In a second set of oddball experiments, the researchers sought to determine whether the SN/VTA encodes the magnitude of novelty. In those experiments, the researchers measured activation of the region by images of different levels of familiarity or novelty. In yet other studies, the researchers assessed whether the subjects' memory of familiar images was better when presented along with novel images or very familiar images.
The researchers found that the SN/VTA does, indeed, respond to novelty, and these response scales according to how novel the image was. They concluded that their data provide evidence for "a functional hippocampal-SN/VTA loop" that is driven by novelty rather than other forms of stimulus salience such as emotional content or the need to respond to an image. The researchers said their finding that the SN/VTA is more activated by greater novelty is compatible with models of brain function "that see novelty as a motivating bonus to explore an environment in the search for reward rather than being a reward itself."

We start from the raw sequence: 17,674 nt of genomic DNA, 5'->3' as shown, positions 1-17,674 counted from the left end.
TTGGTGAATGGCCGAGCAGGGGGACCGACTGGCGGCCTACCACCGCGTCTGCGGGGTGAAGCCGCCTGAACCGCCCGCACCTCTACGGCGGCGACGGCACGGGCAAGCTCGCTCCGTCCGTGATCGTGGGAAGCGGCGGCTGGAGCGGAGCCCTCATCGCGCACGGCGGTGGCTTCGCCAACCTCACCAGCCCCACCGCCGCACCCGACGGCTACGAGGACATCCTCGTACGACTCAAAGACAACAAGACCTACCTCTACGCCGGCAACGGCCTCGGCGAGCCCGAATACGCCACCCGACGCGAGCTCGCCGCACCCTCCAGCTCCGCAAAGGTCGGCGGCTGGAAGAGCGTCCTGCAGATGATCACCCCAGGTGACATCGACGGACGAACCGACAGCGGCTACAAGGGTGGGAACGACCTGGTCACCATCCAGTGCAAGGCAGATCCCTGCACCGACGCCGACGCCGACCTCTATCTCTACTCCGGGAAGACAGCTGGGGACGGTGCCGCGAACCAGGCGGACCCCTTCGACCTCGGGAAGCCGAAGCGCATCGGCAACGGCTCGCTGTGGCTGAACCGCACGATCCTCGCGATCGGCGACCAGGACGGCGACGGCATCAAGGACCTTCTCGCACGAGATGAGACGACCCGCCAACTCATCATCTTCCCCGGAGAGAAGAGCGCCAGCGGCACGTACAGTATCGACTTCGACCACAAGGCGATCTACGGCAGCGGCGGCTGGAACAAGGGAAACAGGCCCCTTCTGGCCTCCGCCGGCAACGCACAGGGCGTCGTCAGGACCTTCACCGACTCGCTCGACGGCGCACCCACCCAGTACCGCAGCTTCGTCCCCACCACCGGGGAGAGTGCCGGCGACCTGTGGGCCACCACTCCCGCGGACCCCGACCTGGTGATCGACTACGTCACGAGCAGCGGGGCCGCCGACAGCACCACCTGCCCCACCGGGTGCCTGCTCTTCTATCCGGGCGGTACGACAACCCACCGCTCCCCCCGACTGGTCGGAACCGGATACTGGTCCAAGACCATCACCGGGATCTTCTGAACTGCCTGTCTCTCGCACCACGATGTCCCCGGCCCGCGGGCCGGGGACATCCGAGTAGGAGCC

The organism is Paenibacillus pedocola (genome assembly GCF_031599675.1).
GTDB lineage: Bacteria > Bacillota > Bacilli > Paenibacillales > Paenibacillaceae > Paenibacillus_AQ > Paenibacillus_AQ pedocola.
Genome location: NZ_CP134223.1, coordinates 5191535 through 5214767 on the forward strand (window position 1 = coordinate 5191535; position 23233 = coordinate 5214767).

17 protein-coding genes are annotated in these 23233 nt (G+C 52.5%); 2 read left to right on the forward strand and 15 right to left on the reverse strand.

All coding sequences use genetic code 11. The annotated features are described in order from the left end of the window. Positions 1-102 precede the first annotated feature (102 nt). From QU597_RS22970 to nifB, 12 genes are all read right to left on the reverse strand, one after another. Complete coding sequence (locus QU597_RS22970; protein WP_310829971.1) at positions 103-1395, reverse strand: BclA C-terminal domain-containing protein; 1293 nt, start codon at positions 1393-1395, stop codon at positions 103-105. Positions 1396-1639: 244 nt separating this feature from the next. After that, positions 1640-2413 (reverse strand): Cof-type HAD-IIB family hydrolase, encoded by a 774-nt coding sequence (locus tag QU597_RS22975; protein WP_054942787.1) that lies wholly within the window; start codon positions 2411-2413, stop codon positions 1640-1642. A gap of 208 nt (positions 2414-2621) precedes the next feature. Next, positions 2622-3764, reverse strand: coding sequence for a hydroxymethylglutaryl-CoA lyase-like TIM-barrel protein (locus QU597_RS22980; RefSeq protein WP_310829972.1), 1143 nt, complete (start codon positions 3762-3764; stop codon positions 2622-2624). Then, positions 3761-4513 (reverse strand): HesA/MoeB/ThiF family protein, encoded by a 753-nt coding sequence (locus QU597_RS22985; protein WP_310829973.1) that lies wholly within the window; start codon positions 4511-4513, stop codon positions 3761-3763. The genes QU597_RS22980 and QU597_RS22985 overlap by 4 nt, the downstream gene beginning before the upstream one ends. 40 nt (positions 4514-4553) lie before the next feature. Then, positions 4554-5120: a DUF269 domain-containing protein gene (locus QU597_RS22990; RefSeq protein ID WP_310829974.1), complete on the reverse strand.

Also, Bunzeck and Dzel found that novelty enhanced learning in the subjects. "Thus, the human SN/VTA can code absolute stimulus novelty and might contribute to enhanced learning in the context of novelty," they concluded.
Finally, they said their findings raise the possibility that selective brain injury to the hippocampus could eliminate the positive effects of novelty in such patients and constitute one source of reduction in recognition memory in the patients.